If they're taking our jobs, its because we long ago abandoned those 12 hour work-days and child labor profits. It doesn't make much sense for us to be jealous of them, unless Americans are just that intent on turning back the clock and living in a "simpler" time. By simpler, I mean you wouldn't be able to afford the computer you're reading this from if you really had to compete with Chinese laborers for a blue-collar job. That isn't China's fault, its just a fact that 19th century jobs don't provide enough money to buy and maintain 21st century technology.
King George - Bush of Arabia
Some historians and military strategists might let you in on a big secret of America's foreign policy: In the years following World War 2 and the collapse of the British Empire, we effectively assumed unofficial control of England's remaining colonies. For a little more back history: As a result of World War 1, the Ottoman Empire was defeated and carved up into European colonies. During World War 2, England and Germany battled over control of the region.
After the war, and absolute American victory, we moved to quickly implement a policy of "twin pillars." By creating an unbreakable alliance with the Kingdom of Saudi Arabia and Iran, we would cement our control over the region, securing access to cheap oil and controlling the public opinion in a way that kept out Soviet influence. There's no doubt that we intervened to set up a friendly regime in Iran, and there's little argument that our action triggered a wave of blowback that has lasted for generations and likely to persist well into the future.
It shouldn't sound too surprising that the colonies would eventually resist King George and demand full independence.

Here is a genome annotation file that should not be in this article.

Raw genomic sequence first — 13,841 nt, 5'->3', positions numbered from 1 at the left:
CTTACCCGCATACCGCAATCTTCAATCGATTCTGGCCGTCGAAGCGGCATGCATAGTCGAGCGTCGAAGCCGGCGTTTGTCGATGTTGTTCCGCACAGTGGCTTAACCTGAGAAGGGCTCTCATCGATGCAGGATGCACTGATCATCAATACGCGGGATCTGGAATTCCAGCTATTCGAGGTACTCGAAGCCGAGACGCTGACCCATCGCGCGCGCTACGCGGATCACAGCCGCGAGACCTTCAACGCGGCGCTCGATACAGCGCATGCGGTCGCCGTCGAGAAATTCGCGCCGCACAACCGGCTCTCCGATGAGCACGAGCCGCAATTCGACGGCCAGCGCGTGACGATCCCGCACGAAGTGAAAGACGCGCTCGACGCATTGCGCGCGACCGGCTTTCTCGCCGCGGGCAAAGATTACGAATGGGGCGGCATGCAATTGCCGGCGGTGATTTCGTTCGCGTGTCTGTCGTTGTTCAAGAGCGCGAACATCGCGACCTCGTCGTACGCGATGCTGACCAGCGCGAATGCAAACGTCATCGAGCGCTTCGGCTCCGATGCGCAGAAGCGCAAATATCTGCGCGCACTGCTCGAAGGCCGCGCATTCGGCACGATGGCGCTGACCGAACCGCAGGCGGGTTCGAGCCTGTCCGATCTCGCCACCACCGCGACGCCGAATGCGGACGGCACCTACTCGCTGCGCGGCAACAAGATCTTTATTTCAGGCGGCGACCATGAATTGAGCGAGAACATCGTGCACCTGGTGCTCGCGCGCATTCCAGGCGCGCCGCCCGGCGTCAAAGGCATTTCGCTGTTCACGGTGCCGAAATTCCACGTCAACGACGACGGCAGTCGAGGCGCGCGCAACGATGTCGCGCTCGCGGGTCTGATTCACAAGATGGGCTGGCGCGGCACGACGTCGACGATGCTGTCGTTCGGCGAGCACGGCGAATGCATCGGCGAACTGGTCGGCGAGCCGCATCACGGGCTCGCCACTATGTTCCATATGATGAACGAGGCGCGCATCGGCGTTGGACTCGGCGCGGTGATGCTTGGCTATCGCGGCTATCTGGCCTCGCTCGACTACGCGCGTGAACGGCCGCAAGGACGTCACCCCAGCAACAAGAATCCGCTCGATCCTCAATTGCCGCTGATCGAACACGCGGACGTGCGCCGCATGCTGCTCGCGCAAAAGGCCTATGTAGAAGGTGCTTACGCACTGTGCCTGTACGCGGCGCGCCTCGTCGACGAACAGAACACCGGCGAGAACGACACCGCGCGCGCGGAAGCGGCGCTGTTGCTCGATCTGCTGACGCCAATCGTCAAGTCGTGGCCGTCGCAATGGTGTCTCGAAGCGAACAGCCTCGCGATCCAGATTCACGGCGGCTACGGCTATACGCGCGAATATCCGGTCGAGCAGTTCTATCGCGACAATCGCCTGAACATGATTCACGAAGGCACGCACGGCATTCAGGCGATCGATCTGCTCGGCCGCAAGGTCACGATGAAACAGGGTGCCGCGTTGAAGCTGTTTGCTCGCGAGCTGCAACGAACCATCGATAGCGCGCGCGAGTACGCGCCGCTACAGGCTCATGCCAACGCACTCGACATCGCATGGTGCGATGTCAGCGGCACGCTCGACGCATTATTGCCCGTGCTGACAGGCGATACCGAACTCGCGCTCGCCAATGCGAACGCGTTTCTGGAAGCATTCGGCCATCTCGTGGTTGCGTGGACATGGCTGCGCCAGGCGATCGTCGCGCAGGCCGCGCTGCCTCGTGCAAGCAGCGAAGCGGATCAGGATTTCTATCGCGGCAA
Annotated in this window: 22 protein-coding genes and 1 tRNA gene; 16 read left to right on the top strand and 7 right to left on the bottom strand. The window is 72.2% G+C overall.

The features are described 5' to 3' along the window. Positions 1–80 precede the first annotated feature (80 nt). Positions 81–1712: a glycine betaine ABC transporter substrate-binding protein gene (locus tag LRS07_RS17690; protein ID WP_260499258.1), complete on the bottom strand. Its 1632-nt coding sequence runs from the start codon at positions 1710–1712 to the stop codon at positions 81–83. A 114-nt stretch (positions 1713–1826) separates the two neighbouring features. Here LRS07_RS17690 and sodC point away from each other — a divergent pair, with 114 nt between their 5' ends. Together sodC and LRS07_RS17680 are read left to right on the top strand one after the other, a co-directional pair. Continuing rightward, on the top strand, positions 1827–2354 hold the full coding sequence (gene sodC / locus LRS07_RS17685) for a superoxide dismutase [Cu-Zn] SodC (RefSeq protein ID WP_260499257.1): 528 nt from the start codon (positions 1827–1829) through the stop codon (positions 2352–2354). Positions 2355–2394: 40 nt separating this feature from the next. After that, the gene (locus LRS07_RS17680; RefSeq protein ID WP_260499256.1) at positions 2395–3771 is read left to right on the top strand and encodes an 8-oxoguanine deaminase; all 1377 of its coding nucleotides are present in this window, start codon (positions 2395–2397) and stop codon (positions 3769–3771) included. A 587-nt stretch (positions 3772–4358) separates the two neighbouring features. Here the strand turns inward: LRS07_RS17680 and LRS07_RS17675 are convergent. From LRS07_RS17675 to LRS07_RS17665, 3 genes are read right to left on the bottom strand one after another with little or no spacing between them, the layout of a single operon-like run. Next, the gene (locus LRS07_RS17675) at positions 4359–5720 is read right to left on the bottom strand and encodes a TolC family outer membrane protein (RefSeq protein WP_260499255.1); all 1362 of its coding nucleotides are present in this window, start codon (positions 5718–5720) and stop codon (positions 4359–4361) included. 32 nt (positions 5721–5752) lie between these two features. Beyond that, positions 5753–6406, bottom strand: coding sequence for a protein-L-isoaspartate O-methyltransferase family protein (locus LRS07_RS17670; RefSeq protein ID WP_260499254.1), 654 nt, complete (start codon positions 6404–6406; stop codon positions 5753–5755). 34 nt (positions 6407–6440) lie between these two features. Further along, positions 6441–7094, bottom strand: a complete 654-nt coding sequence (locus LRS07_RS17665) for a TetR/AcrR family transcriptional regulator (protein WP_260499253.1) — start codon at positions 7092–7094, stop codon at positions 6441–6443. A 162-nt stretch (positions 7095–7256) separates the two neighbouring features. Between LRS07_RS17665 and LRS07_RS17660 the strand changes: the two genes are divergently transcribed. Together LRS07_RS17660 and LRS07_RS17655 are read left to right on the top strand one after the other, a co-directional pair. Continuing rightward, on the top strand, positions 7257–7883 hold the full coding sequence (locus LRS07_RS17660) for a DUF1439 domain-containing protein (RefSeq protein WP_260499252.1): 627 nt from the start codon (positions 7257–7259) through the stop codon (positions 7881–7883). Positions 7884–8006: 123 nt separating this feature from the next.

Its easy to blame someone;
Its hard to really fix a personal problem
We're tempted to look outward and find a scapegoat, but the best we can do is see our own reflection in what we dislike about the world. The last 100 years have been one of unquestionable American ascendancy, and the force we project is many times stronger than the influence we receive.
Sure, we eat tacos and fried rice now, but even those are extremely Americanized products that might not be recognizable in the nations they supposedly originated from. At the same time, they know exactly what a McDonald's cheeseburger is supposed to be. Its convenient to blame Mexican and Chinese labor, but we're the ones with the advantage of designing global financial systems, printing the reserve currency, and deploying the world's most powerful army to secure our national interests.
So the next time you're tempted to blame some other country for America's economic or political problems, just remember how little influence they've truly had on our path and decisions. This may lead to some difficult choices in regard to our domestic policies, but we're going to have to address these tougher conflicts before we can truly progress to the next level of our national - and individual - potential.